Clipper Flies Sentimental Journey : 747 Follows S. Pacific Route of Pan Am’s ‘Flying Boats’
Fifty years ago the first transpacific Clipper, a 50-ton “flying boat,” churned across San Francisco Bay and took off on a historic 8,210-mile flight to Manila.
Twenty-thousand spectators lined the shore to cheer the four-engine Martin-130 seaplane over the partially built Golden Gate Bridge on a route to Hawaii, Midway, Wake, Guam and the Philippines that would take 59 hours, 48 minutes of flying time.
On Friday, half a century later, a Pan American Boeing 747 jumbo jet with “China Clipper II” painted on the nose reenacted--in a 14 1/2-hour nostalgic flight--the journey that initiated commercial air service across the Pacific only six years before World War II.
The flight, ironically, could be the last anniversary observance of Clipper service under the Pan Am banner. United Airlines recently received Department of Transportation approval to buy Pacific routes served by Pan Am since the pioneer run of Nov. 22, 1935.
“We pioneered service in the Pacific and we plan to celebrate the 50th anniversary whether we’re still operating there or not,” Pan Am spokesman James Arey said before the flight. He said the journey was a sentimental one for the passengers and crew and many of them planned to dress in 1930s attire.
Among those aboard the special anniversary flight were author James Michener, actor John Travolta, Congressman Ben Blass of Guam and Lars Lindbergh, grandson of Charles Lindbergh, the early aviator who laid out the route still flown by Pan Am’s Clippers.
The first seaplane to Manila carried only the crew and a heavy payload of 1,837 pounds of mail, but it wasn’t long before passenger service was extended all the way to Hong Kong aboard the now famous “China Clipper.”
Dispatching the historic flight from a command post in Alameda was radio operator John Cooke, who recalls the replies of “Ready!” from the Pan Am stations on the island outposts. Cooke said the weather on departure day was beautiful as the seaplane actually went under the still-unfinished Bay Bridge because of its weight.
“The day that airplane departed I was a veteran of three weeks,” said Cooke, 75, who retired from Pan Am 10 years ago and now lives in the Sierra foothills in Penn Valley. “I didn’t realize how significant the flight was at the time, but I do now.”
Taking Anniversary Flight
Cooke and his wife, Isyl, also 75, were aboard the 50th anniversary flight and were looking forward to ceremonies on Guam, where Cooke was stationed when the Japanese captured the island on Dec. 8, 1941.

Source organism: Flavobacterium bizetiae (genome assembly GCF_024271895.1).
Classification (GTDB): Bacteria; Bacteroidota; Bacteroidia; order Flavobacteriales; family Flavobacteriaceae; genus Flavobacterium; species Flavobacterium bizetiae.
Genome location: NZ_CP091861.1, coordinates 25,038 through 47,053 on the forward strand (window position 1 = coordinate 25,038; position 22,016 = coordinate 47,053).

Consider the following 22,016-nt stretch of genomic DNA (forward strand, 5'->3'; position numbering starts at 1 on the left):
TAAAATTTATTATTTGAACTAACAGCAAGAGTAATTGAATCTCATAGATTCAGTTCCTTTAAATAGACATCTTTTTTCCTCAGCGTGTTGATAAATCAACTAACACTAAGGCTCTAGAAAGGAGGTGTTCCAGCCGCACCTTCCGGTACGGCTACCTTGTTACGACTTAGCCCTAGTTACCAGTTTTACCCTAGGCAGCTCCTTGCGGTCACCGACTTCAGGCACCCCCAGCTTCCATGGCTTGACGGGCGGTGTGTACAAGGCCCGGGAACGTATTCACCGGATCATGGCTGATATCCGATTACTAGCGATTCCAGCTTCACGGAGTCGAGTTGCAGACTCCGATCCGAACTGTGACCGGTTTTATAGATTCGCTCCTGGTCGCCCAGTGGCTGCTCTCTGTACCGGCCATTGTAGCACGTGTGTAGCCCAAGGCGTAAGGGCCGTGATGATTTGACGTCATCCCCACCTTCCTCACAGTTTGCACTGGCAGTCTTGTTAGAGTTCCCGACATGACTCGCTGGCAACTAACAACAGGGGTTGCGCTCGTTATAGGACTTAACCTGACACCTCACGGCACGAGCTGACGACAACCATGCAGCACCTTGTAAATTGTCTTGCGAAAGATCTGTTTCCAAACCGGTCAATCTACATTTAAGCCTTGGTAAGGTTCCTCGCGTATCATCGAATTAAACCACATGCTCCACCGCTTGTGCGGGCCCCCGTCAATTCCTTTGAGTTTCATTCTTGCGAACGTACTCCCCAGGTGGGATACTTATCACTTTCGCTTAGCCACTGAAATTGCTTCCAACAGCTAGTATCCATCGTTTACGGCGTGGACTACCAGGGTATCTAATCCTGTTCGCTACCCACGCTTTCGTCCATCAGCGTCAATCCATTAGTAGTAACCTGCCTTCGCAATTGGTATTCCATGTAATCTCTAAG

“I was one of the fortunate few who escaped by airplane,” said Cooke, whose wife and two children were ordered off the island two months before the attack. Only 41 Americans escaped and 1,200 were captured by the Japanese forces.
“The women and children were evacuated off the island in October, so we were not at all surprised when the attack came,” Cooke said. “I think the only ones surprised were the American public.”
When the “China Clipper” passenger service was inaugurated to Hong Kong in 1937, one of the first tickets was issued to Carlton Morse, a noted radio personality whose classic, “One Man’s Family,” aired for 27 years. Morse bought two $1,700 round-trip tickets for himself and his wife in order to be a part of history in the making.
“I didn’t think of it as dangerous, I thought of it as an adventure,” said Morse, 84, who also wrote the radio series “I Love a Mystery,” and who still writes murder mysteries at his home in Woodside.
Submerged During Takeoff
Morse had a seat amidships on the seaplane and said the scariest time was during takeoff when the windows were submerged.
“We were underwater during takeoff, and the first few times it was frightening,” Morse said. “But, it was a beautiful, beautiful trip.”
Morse radioed back broadcasts of the flight, going on and off the air from Manila with a cheery, “Good morning, tonight,” because while it was morning in the Philippines, it was nighttime in the states.
He said the pilots navigated to the little islands and to Manila by “shooting the sun” with sextants to stay on course and land before nightfall. “It was a tremendous, tremendous effort.”
Bored at Outposts
John Boyle, who was airport manager on Midway Island at the time, said the men at the outposts were basically pretty bored, working all day to clear a landing zone among the offshore coral reefs.
“There was no pioneering spirit at the time,” he said. “It was during the Depression and we were glad to have a job. We didn’t know anything about the history, glory and glamour that would be ascribed to the Clipper flights.”
The things that stand out in his mind, Boyle said, were the hundreds of gooney birds and armies of rats from shipwrecks that inhabited the island.
“The construction crew guys built more fancy rat traps than you ever saw in your life.”